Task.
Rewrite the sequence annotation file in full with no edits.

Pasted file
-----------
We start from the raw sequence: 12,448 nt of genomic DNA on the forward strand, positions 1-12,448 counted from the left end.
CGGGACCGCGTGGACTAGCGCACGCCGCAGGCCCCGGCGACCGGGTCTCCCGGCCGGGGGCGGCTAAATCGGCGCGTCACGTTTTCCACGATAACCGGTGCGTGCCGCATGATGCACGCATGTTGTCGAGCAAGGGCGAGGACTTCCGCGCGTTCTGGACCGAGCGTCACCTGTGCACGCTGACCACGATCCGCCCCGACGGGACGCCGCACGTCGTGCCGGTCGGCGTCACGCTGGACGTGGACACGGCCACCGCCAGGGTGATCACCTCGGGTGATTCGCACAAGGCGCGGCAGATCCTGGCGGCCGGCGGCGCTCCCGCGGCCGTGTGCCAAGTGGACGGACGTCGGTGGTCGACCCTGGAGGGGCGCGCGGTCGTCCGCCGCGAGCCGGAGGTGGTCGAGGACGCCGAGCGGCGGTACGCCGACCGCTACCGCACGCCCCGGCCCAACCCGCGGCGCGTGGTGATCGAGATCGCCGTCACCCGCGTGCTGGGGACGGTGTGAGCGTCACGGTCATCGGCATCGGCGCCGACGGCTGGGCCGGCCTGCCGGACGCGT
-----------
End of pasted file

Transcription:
We start from the raw sequence: 12,448 nt of genomic DNA on the forward strand, positions 1-12,448 counted from the left end.
CGGGACCGCGTGGACTAGCGCACGCCGCAGGCCCCGGCGACCGGGTCTCCCGGCCGGGGGCGGCTAAATCGGCGCGTCACGTTTTCCACGATAACCGGTGCGTGCCGCATGATGCACGCATGTTGTCGAGCAAGGGCGAGGACTTCCGCGCGTTCTGGACCGAGCGTCACCTGTGCACGCTGACCACGATCCGCCCCGACGGGACGCCGCACGTCGTGCCGGTCGGCGTCACGCTGGACGTGGACACGGCCACCGCCAGGGTGATCACCTCGGGTGATTCGCACAAGGCGCGGCAGATCCTGGCGGCCGGCGGCGCTCCCGCGGCCGTGTGCCAAGTGGACGGACGTCGGTGGTCGACCCTGGAGGGGCGCGCGGTCGTCCGCCGCGAGCCGGAGGTGGTCGAGGACGCCGAGCGGCGGTACGCCGACCGCTACCGCACGCCCCGGCCCAACCCGCGGCGCGTGGTGATCGAGATCGCCGTCACCCGCGTGCTGGGGACGGTGTGAGCGTCACGGTCATCGGCATCGGCGCCGACGGCTGGGCCGGCCTGCCGGACGCGT